Achieving good oral health is essential for overall well-being. Tooth decay, gum disease, and other conditions can affect people’s quality of life, including their physical, mental, and social health. While there is a growing global recognition that a preventive approach to oral health is needed, a number of barriers still exist.
These include poor access to oral healthcare shaping oral health services, lack of awareness about the importance of a healthy mouth, and persistent, stark inequalities in oral health outcomes. To address these challenges, we need to reshape the way we think about and talk about oral health—and the people who have difficulty maintaining it.
The way we shape the issue will have a big impact on how we respond to it. For example, focusing on the three simple things—brushing, flossing and dental visits—reinforces the idea that these are all that’s required to keep your mouth healthy.
Instead, advocates need to use a more holistic approach that recognizes the connections between oral and physical health. In addition to highlighting the benefits of preventive measures, they should also explain how these efforts are part of a wider system of oral and public health, and help people visualize solutions that can bring these practices within reach.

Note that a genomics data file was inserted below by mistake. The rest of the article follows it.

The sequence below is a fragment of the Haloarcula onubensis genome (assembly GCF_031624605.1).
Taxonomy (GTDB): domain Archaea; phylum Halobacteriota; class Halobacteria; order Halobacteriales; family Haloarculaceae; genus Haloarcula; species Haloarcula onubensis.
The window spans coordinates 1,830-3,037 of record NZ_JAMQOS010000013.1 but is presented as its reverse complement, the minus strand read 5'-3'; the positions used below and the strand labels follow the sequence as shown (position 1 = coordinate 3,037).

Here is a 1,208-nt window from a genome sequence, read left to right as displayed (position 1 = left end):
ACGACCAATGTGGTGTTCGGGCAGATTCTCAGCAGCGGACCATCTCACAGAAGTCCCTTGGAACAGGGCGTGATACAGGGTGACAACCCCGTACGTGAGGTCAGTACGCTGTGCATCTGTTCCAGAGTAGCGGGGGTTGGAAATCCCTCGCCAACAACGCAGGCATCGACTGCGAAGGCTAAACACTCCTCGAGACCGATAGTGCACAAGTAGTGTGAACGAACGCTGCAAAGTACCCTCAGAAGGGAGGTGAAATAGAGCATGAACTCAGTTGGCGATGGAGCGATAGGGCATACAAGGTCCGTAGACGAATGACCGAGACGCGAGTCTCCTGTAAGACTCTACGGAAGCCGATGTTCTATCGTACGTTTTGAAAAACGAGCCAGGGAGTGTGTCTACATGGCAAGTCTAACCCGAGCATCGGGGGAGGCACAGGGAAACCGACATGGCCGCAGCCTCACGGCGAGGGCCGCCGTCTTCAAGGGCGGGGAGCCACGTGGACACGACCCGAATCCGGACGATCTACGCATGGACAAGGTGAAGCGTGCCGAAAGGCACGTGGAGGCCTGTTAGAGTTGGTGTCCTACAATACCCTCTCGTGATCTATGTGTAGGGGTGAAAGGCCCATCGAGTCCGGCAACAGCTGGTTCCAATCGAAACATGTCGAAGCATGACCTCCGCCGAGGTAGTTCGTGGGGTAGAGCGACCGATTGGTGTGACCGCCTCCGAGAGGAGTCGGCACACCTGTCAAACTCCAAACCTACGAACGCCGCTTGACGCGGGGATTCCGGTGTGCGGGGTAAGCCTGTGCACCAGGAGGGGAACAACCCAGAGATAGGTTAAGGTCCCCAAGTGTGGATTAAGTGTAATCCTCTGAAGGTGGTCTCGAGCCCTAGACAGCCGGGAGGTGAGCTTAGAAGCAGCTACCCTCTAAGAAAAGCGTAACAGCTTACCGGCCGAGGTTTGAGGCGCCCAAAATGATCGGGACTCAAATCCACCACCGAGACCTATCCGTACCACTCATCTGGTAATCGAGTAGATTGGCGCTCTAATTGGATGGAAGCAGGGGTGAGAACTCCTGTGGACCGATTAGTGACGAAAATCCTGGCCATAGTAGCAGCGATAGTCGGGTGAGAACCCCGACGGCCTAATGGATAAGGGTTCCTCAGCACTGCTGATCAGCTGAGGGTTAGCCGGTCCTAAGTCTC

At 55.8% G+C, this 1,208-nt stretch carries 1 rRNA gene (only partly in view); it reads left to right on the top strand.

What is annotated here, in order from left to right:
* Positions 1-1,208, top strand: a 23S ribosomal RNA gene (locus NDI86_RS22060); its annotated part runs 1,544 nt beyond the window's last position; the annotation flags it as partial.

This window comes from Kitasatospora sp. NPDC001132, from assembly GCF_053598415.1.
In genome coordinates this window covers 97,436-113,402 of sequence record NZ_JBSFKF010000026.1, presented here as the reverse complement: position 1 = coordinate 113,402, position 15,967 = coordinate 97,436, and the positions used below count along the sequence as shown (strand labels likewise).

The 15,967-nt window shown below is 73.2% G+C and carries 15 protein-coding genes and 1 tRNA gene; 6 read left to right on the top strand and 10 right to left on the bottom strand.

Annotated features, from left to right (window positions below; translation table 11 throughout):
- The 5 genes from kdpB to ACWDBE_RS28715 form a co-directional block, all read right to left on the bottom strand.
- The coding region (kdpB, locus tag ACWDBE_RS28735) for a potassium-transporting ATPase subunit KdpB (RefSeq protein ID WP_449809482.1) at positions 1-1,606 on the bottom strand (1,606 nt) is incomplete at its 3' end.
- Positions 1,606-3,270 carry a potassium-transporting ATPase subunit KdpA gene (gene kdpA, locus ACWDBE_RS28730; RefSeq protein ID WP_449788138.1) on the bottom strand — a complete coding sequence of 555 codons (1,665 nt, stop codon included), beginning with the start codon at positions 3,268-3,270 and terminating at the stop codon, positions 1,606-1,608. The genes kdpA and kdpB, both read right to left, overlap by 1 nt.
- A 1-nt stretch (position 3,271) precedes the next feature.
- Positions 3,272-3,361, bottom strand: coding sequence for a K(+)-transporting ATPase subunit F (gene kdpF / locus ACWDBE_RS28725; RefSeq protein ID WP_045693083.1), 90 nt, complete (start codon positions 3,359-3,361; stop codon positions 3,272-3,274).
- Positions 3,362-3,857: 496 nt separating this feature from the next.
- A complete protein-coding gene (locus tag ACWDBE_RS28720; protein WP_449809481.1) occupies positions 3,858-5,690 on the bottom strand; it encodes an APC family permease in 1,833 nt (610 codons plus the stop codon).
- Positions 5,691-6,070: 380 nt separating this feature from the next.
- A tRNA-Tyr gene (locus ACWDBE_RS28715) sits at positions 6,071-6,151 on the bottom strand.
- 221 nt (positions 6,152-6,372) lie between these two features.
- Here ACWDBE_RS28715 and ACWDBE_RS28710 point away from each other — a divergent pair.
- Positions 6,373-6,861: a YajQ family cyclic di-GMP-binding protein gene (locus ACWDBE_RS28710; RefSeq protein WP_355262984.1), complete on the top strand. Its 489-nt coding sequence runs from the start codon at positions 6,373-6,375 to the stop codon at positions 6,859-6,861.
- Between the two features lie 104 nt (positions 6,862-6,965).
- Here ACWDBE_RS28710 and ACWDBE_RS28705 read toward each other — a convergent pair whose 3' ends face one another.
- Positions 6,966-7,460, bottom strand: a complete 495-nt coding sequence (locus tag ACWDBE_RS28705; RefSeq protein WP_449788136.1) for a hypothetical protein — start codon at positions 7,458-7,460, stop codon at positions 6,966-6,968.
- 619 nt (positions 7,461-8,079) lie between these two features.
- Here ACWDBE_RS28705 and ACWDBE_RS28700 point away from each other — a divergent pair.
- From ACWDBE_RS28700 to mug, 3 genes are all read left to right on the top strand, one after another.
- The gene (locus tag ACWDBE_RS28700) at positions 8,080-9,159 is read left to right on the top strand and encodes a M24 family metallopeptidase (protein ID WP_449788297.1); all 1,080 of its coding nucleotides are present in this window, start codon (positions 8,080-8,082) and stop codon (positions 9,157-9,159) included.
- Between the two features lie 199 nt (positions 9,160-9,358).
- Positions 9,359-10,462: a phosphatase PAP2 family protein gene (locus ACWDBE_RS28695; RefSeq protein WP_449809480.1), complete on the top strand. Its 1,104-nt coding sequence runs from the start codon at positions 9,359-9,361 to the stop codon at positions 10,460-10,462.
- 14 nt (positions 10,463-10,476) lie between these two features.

We often hear about stories like that of Deamonte Driver and Kyle Willis, whose tooth decay led to serious health problems. Incorporating such narratives into communications can build awareness, deepen understanding, and drive change. However, these strategies are limited in their ability to address the root causes of oral health problems, which often are related to broader systems and social dynamics.
To better advocate for a more holistic approach to oral health, we need to create a new vocabulary. Using a “Keys to Oral Health” metaphor, we can communicate how access to the right oral health tools—fluoridated water, nutritious foods, and insurance that covers oral healthcare visits—is essential for people to maintain good oral health. Without all the keys, people will struggle to unlock the doors to good oral health, no matter how hard they try.
Getting into shape involves working out regularly at the gym, and so does your oral health. Incorporate crunchy snacks into your diet to provide a workout for your teeth and gums. These foods stimulate saliva production, help clean your teeth and fight cavities, and provide your body with important nutrients.
Similarly, regular oral cancer screenings are crucial for keeping your mouth healthy and fighting off early stage disease. These checks are a vital part of your oral health fitness routine, and can even save your life.